I keep watching the degeneration of Scott DesJarlais’ campaign with a great deal of interest. It amazes me that when I think that the news train, which has stayed in the media longer than I thought it would, might slow down, he and his staff go one step forward to keep it in the headlines.
Alison Gerber takes DesJarlais to task this morning after one of his staffers threatened to block press access to reporters at the Chattanooga Times Free Press. Their complaint was over an editorial cartoon published by Clay Bennett. She admits that the backlash on the controversial cartoon is part of managing the paper, and she has taken some licks for it, but at the end of the day, free speech has two sides of a very sharp sword.
Gerber plays hardball and explains not only the First Amendment in her editorial today but that free speech isn’t always pretty.
The congressman can retaliate against the newspaper by cutting off information to our reporters, but Sher and Carroll — two bulldog-ish reporters not easily intimidated — will still cover the race. If DesJarlais and his people won’t talk to the newspaper, we’ll still talk to his opponent, his supporters, his detractors and voters in his district.
Gasket-blowing over political cartoons is hardly a new thing. They’ve been steaming things up since, well, before the United States was even a country. They’ve also been shaping public opinion and influencing history.
An engraving by Paul Revere that depicted British troops firing on unarmed Colonials during the Boston Massacre of 1770 wasn’t exactly how the event happened. Still, it was widely circulated in the Colonies and is credited with stirring up anti-British sentiment.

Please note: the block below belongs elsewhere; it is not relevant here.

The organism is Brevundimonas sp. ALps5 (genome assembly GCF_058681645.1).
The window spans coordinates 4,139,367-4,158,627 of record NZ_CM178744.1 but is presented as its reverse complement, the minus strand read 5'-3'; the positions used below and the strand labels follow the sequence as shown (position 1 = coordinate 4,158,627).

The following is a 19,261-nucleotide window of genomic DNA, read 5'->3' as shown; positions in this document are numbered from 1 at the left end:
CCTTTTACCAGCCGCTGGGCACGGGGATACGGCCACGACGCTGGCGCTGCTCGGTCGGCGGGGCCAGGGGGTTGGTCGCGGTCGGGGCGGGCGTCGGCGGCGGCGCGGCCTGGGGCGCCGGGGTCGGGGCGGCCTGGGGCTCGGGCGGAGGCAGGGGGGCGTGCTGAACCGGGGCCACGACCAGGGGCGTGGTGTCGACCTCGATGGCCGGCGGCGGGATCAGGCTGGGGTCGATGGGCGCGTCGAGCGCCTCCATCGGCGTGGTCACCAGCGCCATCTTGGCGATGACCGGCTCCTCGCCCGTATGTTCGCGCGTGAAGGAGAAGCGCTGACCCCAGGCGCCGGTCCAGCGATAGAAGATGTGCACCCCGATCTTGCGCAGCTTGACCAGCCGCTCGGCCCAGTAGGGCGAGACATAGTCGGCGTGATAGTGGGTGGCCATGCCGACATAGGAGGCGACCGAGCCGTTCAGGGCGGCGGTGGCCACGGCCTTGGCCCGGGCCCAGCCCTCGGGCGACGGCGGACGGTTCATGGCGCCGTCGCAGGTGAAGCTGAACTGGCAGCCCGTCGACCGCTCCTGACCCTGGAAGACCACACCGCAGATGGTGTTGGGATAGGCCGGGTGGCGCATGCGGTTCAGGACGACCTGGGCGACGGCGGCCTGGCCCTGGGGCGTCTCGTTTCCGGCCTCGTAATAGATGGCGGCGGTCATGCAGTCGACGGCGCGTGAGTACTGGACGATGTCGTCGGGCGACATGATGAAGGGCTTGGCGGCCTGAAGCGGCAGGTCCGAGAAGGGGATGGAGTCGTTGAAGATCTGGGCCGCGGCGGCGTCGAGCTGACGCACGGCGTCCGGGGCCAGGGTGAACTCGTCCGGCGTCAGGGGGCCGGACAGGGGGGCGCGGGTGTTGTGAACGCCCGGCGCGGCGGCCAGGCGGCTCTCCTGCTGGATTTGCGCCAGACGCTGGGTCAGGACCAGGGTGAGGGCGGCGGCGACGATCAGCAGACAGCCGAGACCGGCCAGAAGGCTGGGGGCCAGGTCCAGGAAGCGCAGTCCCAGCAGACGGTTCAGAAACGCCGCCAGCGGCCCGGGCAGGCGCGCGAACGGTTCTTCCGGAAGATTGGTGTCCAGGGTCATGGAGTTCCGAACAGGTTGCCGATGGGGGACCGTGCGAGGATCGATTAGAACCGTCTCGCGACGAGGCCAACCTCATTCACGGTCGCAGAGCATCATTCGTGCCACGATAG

And here is my take on this, when DesJarlais’ staffer tells Gerber, the managing editor of the Times Free Press, he’s angry and that reporters will be cut off from news stories, it really isn’t about that newspaper. It’s about blocking the public from information from an elected official and a public servant. DesJarlais once again has shown obvious disregard for his constituents. Gerber called him out on it. Good for her and, quite frankly, his staffer should have known better because he extended a very bad news cycle for his boss who is already in heap of trouble with the public right now.
There are lessons to learn here for other candidates. The news isn’t always going to be flattering but for God’s sake don’t make it worse by having one of your cronies throw gasoline on a burning fire. Temper tantrums don’t show any kind of leadership on any level, and as I have said before, news is news and you aren’t always going to get your finely honed press release in the paper. Reporters are not paid to be your friend, they are an extension of the public’s trust and are the boots on the ground for their readers.
Gerber was right to educate DesJarlais’ staffer on the First Amendment and that free speech is messy but it’s the right every single American citizen in this country has.